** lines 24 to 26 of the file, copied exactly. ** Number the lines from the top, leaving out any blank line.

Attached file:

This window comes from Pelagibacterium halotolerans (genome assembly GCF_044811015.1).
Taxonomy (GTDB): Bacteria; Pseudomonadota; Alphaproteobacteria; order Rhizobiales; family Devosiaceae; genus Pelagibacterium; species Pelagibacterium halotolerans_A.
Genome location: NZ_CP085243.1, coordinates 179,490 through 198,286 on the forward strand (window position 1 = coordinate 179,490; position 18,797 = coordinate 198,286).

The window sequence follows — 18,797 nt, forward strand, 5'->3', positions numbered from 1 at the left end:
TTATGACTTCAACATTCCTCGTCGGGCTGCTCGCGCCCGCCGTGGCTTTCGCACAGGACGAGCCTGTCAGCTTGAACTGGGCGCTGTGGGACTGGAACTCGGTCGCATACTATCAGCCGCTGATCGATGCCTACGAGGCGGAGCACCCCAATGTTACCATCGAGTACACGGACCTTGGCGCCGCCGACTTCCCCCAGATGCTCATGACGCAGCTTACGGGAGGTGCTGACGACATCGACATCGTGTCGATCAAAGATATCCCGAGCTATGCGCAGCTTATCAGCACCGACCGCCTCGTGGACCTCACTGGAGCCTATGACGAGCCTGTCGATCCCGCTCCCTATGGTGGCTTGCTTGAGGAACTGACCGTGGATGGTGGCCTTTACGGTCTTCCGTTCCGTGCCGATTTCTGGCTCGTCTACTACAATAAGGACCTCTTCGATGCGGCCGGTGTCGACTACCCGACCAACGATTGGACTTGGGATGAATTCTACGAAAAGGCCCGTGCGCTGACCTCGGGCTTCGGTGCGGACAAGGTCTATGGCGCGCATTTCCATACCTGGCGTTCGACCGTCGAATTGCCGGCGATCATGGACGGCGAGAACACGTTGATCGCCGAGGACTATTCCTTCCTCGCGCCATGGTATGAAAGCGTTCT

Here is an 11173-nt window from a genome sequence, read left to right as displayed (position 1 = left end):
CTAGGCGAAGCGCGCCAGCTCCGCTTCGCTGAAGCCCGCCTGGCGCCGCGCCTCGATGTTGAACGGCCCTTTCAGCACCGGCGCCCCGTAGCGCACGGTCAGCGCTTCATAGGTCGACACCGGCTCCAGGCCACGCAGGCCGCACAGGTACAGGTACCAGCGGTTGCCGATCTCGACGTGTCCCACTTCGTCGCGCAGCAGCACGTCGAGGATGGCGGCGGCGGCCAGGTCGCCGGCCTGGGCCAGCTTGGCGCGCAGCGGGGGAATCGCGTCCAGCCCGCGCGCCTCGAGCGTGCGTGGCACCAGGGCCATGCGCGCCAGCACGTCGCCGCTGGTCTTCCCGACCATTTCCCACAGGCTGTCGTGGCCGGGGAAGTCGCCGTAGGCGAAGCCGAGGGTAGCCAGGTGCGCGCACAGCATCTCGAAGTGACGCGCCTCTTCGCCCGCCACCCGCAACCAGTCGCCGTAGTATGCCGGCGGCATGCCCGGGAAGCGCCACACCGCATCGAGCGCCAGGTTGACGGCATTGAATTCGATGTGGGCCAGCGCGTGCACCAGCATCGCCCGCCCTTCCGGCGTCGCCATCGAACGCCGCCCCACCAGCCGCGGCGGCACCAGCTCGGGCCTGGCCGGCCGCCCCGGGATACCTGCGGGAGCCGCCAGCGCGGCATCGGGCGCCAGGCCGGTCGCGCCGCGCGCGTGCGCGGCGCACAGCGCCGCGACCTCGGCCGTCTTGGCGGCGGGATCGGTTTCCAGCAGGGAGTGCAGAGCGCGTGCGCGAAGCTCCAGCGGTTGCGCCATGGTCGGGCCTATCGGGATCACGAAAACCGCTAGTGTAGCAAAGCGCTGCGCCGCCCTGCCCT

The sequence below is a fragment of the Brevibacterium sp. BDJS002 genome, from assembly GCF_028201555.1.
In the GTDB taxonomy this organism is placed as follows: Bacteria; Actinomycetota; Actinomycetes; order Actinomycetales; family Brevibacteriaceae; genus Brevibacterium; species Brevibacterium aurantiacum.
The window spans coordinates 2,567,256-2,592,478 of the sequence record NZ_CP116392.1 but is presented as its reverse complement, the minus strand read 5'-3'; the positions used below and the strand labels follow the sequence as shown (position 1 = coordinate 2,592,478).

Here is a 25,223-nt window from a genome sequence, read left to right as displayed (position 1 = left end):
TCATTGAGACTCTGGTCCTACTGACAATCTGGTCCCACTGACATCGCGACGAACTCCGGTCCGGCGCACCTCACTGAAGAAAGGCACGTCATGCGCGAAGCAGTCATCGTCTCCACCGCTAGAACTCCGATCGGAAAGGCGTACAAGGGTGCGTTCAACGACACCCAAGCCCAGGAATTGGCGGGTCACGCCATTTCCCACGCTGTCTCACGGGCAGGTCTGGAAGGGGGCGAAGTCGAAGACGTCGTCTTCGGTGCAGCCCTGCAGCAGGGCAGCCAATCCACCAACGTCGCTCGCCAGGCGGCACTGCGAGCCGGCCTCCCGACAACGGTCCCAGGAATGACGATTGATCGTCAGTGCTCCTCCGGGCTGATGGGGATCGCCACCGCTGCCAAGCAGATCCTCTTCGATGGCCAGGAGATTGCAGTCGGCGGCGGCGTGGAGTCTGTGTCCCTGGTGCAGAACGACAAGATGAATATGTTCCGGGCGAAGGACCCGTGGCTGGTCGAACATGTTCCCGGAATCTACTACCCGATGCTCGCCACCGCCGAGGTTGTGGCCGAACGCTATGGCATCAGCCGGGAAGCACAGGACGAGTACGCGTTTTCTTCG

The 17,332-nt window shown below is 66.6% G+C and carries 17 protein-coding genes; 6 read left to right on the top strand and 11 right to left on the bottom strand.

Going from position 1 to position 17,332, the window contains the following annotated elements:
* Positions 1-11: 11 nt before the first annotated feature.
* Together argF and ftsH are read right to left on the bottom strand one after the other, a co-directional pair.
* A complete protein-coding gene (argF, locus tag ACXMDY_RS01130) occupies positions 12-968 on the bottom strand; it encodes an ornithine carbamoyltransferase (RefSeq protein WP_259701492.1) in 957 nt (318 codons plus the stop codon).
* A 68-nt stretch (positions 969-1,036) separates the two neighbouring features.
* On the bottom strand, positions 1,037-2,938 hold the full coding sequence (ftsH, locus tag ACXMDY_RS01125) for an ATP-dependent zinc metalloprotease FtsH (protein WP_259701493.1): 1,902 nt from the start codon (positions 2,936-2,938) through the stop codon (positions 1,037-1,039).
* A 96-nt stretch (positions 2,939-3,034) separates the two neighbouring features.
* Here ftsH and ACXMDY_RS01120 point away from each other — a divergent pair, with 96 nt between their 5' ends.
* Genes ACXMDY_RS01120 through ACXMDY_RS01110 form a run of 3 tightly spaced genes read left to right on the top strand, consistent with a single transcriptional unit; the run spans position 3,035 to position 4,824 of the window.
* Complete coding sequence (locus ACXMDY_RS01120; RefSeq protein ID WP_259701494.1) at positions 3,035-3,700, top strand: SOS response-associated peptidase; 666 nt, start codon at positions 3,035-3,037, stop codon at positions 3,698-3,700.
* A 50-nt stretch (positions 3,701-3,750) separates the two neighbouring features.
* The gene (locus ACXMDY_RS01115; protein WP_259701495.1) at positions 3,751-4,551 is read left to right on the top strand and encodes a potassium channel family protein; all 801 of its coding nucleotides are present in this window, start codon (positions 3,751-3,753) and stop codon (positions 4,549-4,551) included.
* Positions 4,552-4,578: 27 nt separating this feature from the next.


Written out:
* A 50-nt stretch (positions 3,701-3,750) separates the two neighbouring features.
* The gene (locus ACXMDY_RS01115; protein WP_259701495.1) at positions 3,751-4,551 is read left to right on the top strand and encodes a potassium channel family protein; all 801 of its coding nucleotides are present in this window, start codon (positions 3,751-3,753) and stop codon (positions 4,549-4,551) included.
* Positions 4,552-4,578: 27 nt separating this feature from the next.